Thursday, September 24, 2015

The suicide politics of Futenma relocation

Prospects on the MCAS Futenma Issue

By Ms. Yukie Yoshikawa
, Adjunct Fellow, Edwin O. Resichauer Center, School of Advanced International Studies, The Johns Hopkins University and APP member

First appeared in Nikkei Business, September 17, 2015 in Japanese

Newly elected Okinawa Governor Takeshi Onaga, supported by both conservatives and reformists, which is quite a rare phenomenon in Okinawa, announced his team leaders on the US military base issues at the end of 2014 and the beginning of 2015. Mr. Mitsuo Ageta, the former speaker of the Naha City Assembly, was appointed as Vice Governor (VG) in charge of base issues--the Okinawa Prefectural Government (OPG) has two vice governors. Mr. Masaru Machida was appointed Director General of the Governor’s Office. He had been an executive at the Okinawa Churashima Foundation, an affiliated organization of the OPG. VG Ageta used to be a member of the Okinawa Chapter of the Liberal Democratic Party (LDP), yet left after the party switched its policy on the Henoko plan from "against" to "accommodation." He formed the Shimpuh-kai (New Wind Group) as a counter. 

The Regional Security Policy Division, of which I was a member, is still alive. People wondered whether this section could survive the Onaga administration, since it was created by his predecessor, Gov. Hirokazu Nakaima. Gov. Onaga replaced this division with one named to clearly express its intent that is to deal with “the issue on the construction of new Henoko base” and called it more directly the Henoko Base Construction Countermeasures Division [ 辺野古新基地建設対策課].

Onaga can play only “All-or-Nothing” negotiation
Despite his landslide victory in the November 2014 gubernatorial election, Gov. Onaga’s power base is not solid. As his slogan during the campaign was “all-Okinawa,” Mr. Onaga limits his own maneuverable space to the minimum. In other words, all he can say  “No Henoko” and “No Ospreys” are acceptable by all Okinawans, including supporters of the US military bases. “All-Okinawa” does not indicate any realistic compromise. Should he make a statement beyond “No Henoko” his power base shatter.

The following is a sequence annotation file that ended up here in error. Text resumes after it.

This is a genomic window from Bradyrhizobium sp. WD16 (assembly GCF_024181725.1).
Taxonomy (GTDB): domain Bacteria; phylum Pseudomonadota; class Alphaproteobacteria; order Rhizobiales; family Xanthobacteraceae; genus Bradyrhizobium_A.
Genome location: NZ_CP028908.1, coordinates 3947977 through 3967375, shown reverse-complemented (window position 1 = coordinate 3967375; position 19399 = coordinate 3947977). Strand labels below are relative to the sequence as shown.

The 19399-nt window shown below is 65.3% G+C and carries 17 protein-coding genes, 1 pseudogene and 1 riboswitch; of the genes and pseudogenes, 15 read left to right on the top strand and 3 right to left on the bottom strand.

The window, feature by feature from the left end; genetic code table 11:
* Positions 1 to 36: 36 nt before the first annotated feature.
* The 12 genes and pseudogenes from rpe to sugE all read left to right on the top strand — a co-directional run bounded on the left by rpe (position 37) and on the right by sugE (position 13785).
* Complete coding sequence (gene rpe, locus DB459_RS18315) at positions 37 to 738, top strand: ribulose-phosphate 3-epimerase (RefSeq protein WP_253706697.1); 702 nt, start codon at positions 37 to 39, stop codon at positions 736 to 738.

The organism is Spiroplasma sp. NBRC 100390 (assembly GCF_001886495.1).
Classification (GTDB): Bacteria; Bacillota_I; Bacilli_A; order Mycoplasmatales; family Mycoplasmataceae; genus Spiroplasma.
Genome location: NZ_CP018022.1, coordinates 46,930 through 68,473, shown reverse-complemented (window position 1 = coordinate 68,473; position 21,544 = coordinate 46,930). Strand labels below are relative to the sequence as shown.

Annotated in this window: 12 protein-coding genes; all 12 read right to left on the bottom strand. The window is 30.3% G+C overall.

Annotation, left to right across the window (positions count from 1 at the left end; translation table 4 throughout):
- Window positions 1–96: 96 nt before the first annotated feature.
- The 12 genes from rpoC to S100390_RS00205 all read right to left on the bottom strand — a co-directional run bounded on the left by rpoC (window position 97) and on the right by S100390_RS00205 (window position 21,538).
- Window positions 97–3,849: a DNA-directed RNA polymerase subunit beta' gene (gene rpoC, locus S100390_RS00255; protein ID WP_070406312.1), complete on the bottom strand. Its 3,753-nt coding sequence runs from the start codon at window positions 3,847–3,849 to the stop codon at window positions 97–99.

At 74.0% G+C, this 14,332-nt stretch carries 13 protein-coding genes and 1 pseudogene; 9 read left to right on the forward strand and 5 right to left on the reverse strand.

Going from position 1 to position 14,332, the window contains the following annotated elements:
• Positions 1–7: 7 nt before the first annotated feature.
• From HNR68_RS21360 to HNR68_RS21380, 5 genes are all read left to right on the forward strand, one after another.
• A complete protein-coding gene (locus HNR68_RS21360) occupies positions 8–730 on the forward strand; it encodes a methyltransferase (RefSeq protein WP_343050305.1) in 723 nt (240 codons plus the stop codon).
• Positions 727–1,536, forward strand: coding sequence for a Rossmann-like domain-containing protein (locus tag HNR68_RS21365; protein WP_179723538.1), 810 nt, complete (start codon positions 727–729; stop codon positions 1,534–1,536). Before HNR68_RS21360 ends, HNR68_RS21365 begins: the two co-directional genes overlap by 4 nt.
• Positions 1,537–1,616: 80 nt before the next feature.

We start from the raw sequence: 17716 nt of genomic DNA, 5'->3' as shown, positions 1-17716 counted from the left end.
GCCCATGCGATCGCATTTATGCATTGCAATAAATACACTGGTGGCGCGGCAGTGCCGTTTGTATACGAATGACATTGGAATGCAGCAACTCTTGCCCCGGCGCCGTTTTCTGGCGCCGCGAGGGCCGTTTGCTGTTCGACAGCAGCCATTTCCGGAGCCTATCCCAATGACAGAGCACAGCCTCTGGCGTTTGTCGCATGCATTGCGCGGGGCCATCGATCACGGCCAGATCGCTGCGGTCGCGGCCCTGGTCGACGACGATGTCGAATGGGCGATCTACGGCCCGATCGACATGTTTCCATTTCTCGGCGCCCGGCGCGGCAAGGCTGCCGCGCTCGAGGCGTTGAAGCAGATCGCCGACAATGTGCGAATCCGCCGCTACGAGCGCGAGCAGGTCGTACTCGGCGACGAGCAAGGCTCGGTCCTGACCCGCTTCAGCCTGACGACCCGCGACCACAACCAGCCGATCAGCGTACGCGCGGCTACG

In other words, Gov. Onaga can only play an “all-or-nothing” game, namely accept everything he says or no deal. Thus, he cannot be a reasonable negotiator with either the Government of Japan (GOJ) or the US Government (USG).

Since the inauguration of the Onaga administration in December 2014, senior officials of the GOJ have refused to meet Gov. Onaga. This was considered  “extra-ordinary.” (Other governors rarely meet with the prime ministers.) This “all-Okinawa” phenomenon has never happened since the return of Okinawa to Japan in 1972. People speculated that Tokyo viewed Naha, the capital of Okinawa Prefecture, cautiously, wondering whether the Governor could maintain his power base with both conservatives and reformists.

Nevertheless, Gov. Onaga and senior officials of the GOJ did start to meet in April 2015. In August, the two parties held a series of meetings discussing how to reduce Okinawa’s hosting responsibility and on the economic development. The last one was September 7th. It ended with no conclusion.

During the meetings, Gov. Onaga did not step back from his “No Henoko” stance, however hard the Abe cabinet tried. In office barely a half year--out of four--it is unreasonable to expect the governor to destroy his power base by backing down. This would be political suicide.

Gov. Onaga has few options to take
What can Gov. Onaga do to stop the landfill at Cape Henoko? Gov. Onaga’s advisory committee issued a report in July 2015 concluding that there were flaws in the process of Gov. Nakaima’s approval. The Ministry of Defense (MOD) resumed its boring investigation on September 12th, soon after the break-up of the intensive August and September meetings between the GOJ and the OPG. Gov. Onaga reacted to this by starting a procedure to cancel the landfill authorization on September 14th. This legal process is expected to take about a month.